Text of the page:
Parents feeling the pinch of the recession are planning to cut back on the amount of presents they buy for their children this Christmas, according to uSwitch.com.
New research by the comparison website has revealed that 56 per cent of people are going to buy fewer presents, while 45 per cent are going to cut back on how much they spend on food and drink.
Meanwhile, in a bid to save money over the festive season, nearly four out of five people said they would look for bargains and sale items as gifts this year.
Expensive gifts such as the latest gadgets will be off the shopping list for 44 per cent of people, while 10 per cent of respondents said they would buy more traditional gifts, such as board games.
However, while many parents have said they will buy fewer gifts this Christmas, only 32 per cent of those who are going to spend less intend to tell their children the reason why, while just over a quarter of parents optimistically hope their children do not notice the cutbacks.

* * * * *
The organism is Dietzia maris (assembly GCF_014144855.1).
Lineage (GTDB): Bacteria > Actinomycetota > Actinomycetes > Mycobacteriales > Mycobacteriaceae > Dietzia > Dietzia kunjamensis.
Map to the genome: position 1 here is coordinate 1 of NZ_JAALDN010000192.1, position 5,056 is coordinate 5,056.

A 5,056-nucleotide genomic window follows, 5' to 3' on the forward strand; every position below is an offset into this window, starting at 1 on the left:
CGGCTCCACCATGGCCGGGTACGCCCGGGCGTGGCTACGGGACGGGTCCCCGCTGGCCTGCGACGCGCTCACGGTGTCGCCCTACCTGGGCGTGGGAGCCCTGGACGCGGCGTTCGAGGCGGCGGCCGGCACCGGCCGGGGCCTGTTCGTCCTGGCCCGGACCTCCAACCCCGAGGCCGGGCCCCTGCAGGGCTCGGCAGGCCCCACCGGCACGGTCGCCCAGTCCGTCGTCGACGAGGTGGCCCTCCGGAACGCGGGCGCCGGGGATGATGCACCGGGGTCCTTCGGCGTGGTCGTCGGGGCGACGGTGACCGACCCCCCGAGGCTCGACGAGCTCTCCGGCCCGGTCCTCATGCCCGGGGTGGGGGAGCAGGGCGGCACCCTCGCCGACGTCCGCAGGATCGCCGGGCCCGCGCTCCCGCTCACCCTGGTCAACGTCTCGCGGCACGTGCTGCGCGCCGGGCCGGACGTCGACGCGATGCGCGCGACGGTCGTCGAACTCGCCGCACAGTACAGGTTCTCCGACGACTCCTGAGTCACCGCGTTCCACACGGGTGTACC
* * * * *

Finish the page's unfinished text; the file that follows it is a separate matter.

This has led uSwitch.com to claim that parents are "missing a golden opportunity" to explain the financial facts of life to their children.
Commenting, Ann Robinson, director of consumer policy at uSwitch.com, said that despite many households planning ahead and saving for Christmas this year, four in ten people are going to experience financial worry in the New Year as a result of Christmas spending.
"That's why it's so important that children understand the concept of cutting back too – explaining what a tighter family budget can mean and getting children involved is a vital part of their development.
"Shielding them from the impact of the recession this Christmas or just hoping they won't notice is not doing them any favours – understanding money, budgets and spending will set them up for the future," she said.
Ms Robinson added that people should continue to enjoy Christmas, "but in a more simple and honest way".
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